Anthony Edwards, Ja Morant Among Young Stars Embracing NBA Playoff Spotlight
MEMPHIS, Tenn. (AP) — Anthony Edwards is sharing the NBA's brightest lights with one of the league's most talked about young stars in Ja Morant.
And Edwards has stepped boldly into the playoff spotlight.
Edwards outdueled Morant and took some of the shine off the All-Star point guard in Game 1 helping Minnesota grab home-court advantage from Memphis. Morant still had his share of high-flying highlights to make clear their entertaining first-round series is far from over.
The Timberwolves' young star credits Memphis' fans — not facing off against Morant — for igniting his game.
"They talk so much trash," Edwards said. "Even the kids! The kids was the worst ones. Even eight years old, 10 years old, 'Anthony go sit down! You suck!' It's just fun. Basketball is fun to me. I love it."
This series probably won't be the last time Edwards goes toe-to-toe with Memphis' MVP candidate. Their budding Western Conference rivalry was only part of the show put on by young talented players who embraced the opening of the NBA playoffs.
Tyrese Maxey got the postseason going with a 38-point performance for Philadelphia in his second NBA postseason. Edwards followed with 36 points in his debut, while Morant countered with 32. Jordan Poole finished with 30 points Saturday for Golden State in his first postseason game starting for Stephen Curry.
It was the first time the NBA had more than two 30-point playoff performances on the same day by players 22 or younger. Edwards and Morant were the first 22 or younger to score at least 30 points in the same playoff game in NBA history.
And Edwards is the youngest of that group at 20.
The 2020 No. 1 overall pick snatched some of the attention away from Morant, the No. 2 overall pick in the 2019 draft and 2020 NBA Rookie of the Year. Morant led Memphis to its highest playoff seeding ever at No. 2 overall and the second-best record in the league with 56 wins.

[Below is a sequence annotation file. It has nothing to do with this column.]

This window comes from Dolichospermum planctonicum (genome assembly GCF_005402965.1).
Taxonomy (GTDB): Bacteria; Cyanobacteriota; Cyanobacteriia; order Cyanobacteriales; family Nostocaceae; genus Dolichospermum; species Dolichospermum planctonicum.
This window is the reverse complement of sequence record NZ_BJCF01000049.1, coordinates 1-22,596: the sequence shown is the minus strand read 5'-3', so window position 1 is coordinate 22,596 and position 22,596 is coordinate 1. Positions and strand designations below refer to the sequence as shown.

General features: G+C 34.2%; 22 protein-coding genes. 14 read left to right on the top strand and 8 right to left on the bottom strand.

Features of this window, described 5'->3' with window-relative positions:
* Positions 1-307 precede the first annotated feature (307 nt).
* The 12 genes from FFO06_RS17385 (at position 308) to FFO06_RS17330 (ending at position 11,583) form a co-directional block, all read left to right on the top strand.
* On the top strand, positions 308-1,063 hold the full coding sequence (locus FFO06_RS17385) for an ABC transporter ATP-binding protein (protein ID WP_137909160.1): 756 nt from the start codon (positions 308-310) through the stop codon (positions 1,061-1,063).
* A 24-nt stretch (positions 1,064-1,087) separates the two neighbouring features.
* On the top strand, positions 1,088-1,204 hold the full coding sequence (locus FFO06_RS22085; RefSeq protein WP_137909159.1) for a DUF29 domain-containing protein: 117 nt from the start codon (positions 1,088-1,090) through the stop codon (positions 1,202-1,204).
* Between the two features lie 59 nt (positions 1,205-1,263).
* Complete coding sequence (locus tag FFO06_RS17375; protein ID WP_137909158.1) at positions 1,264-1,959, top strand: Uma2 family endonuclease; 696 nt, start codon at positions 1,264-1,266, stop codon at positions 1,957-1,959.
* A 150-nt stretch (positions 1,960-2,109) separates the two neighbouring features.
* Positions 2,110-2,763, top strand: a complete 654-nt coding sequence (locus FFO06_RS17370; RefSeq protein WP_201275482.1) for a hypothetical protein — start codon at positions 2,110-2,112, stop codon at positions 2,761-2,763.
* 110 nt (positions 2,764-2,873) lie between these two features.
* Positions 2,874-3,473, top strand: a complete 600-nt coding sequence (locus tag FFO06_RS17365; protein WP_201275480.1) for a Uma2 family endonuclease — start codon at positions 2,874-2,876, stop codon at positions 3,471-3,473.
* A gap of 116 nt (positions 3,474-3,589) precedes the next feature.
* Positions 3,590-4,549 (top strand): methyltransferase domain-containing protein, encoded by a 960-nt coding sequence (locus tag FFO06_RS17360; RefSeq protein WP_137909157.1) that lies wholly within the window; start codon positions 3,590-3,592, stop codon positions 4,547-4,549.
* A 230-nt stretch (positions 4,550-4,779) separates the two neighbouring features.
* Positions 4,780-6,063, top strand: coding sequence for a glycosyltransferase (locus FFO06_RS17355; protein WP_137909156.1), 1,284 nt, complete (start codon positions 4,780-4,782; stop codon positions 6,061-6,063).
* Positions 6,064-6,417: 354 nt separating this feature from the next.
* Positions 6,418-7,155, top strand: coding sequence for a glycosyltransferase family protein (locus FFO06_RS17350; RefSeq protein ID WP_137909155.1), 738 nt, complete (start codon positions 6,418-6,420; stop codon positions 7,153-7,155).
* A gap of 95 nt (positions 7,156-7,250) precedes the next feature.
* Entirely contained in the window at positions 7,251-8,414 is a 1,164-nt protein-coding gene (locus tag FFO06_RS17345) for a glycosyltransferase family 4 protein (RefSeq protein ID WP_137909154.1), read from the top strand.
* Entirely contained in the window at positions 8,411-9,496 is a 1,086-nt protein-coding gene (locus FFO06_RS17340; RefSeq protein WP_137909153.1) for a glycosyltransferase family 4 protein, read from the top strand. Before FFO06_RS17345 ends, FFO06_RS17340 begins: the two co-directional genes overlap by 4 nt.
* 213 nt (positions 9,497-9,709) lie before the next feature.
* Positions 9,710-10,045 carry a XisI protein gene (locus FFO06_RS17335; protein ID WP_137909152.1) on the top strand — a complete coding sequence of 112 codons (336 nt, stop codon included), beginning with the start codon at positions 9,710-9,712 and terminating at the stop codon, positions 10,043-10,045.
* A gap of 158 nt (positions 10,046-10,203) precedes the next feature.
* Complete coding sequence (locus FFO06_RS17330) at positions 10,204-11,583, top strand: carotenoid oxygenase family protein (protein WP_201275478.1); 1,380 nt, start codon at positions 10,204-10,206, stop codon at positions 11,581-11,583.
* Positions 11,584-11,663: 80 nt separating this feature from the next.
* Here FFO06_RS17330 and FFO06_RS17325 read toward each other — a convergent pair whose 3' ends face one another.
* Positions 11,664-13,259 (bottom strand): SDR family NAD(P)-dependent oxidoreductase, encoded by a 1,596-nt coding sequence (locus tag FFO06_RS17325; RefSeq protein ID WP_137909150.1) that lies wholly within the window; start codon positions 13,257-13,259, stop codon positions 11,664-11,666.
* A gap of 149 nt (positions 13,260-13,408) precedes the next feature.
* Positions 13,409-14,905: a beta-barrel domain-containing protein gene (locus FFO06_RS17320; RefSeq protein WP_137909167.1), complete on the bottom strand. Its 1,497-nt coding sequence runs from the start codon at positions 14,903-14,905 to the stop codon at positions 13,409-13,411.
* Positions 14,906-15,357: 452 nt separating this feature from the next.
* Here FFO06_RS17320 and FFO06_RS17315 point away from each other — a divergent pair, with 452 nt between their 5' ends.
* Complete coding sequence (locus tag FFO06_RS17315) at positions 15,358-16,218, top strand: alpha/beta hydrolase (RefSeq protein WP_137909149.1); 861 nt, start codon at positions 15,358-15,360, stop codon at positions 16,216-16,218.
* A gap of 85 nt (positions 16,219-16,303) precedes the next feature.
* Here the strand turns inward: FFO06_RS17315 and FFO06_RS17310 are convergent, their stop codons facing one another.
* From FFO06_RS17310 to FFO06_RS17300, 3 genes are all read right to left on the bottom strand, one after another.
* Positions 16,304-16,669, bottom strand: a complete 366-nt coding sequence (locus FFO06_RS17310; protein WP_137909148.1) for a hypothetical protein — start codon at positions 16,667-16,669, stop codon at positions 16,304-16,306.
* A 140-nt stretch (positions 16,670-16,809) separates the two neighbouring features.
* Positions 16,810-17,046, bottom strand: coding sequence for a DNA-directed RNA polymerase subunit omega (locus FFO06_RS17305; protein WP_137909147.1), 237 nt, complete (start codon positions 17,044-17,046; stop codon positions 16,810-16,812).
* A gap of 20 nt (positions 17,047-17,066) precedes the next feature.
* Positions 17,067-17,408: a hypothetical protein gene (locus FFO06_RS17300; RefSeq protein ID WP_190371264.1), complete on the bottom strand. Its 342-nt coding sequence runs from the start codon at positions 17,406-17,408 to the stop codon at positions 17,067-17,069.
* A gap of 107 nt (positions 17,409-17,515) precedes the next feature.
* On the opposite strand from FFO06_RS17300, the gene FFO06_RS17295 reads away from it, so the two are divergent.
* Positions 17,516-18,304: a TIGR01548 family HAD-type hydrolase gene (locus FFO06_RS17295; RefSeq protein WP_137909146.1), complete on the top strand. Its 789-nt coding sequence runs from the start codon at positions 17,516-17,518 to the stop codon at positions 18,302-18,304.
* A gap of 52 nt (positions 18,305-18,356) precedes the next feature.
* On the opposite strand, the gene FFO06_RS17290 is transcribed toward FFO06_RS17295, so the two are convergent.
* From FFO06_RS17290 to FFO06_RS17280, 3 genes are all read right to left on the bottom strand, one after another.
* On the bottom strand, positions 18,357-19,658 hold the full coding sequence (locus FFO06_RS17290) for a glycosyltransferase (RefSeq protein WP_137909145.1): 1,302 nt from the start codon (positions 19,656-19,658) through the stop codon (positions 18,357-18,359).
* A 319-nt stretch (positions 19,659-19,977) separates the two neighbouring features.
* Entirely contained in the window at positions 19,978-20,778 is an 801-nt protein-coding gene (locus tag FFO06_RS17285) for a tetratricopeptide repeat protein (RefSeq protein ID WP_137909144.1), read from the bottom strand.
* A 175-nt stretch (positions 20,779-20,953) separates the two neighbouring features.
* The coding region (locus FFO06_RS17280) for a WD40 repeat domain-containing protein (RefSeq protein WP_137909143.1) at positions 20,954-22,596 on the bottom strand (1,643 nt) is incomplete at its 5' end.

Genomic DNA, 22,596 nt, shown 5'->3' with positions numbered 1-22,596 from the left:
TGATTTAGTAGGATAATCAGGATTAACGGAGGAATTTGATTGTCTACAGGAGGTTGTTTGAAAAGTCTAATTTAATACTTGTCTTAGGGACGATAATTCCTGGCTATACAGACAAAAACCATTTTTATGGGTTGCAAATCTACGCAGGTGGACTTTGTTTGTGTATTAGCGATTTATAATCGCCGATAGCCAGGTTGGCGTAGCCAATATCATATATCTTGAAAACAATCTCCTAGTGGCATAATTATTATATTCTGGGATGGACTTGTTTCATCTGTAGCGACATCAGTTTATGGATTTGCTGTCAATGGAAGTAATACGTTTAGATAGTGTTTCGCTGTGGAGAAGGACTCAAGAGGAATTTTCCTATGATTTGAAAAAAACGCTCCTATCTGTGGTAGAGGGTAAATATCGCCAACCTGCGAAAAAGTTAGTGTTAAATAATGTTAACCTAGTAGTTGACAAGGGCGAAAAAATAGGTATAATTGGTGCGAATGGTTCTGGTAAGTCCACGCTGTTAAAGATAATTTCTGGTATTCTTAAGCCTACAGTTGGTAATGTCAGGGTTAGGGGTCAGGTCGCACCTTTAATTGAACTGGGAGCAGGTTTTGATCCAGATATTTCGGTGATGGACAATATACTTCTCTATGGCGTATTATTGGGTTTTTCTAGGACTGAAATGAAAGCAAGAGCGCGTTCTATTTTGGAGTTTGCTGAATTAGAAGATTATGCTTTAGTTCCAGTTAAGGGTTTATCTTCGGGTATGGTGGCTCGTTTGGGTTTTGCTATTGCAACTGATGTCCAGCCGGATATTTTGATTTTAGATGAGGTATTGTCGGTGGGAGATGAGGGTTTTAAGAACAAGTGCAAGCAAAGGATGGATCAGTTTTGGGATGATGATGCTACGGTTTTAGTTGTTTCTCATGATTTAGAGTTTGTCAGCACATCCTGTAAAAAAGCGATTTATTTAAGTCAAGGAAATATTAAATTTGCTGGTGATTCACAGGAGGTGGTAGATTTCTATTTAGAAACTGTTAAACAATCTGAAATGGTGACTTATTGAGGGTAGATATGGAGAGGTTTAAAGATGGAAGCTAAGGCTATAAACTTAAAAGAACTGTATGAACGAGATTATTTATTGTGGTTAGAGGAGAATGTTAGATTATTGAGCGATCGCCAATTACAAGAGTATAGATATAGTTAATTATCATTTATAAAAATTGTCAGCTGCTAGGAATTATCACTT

"I think he's comfortable with a lot more things that he's seeing out there," Minnesota coach Chris Finch said of Edwards. "He's just doing everything, not holding and he's not surveying as much he's just going and that's a sign of really trusting your own talent."
All-Star center Karl-Anthony Towns believes Edwards is just scratching the surface of his potential and talent.
"He's a special talent," Towns said of Edwards, who turns 21 Aug. 5. "He's shown it night in and night out. When he's playing basketball at this kind of level, he's almost unstoppable. He is unstoppable actually."
This is the first time Minnesota and Memphis have met in the playoffs, but it could be the first of many thanks to their budding superstars.
Morant and Edwards share much in common. Both are part of two of the NBA's youngest teams rebuilding around high draft picks. Neither the Grizzlies nor Timberwolves are shy about confidently saying how good they already are or believing they deserve more time on the NBA's national stage.
A couple of the players' fathers seem to believe there will be more Minnesota-Memphis showdowns on the horizon. Tee Morant and Karl Towns Sr., who hugged each other late in Minnesota's Game 1 win, apparently have a friendly bet on this series with the loser wearing the jersey of the winner's son.
It is clear the families are enjoying the show, and so are basketball fans.
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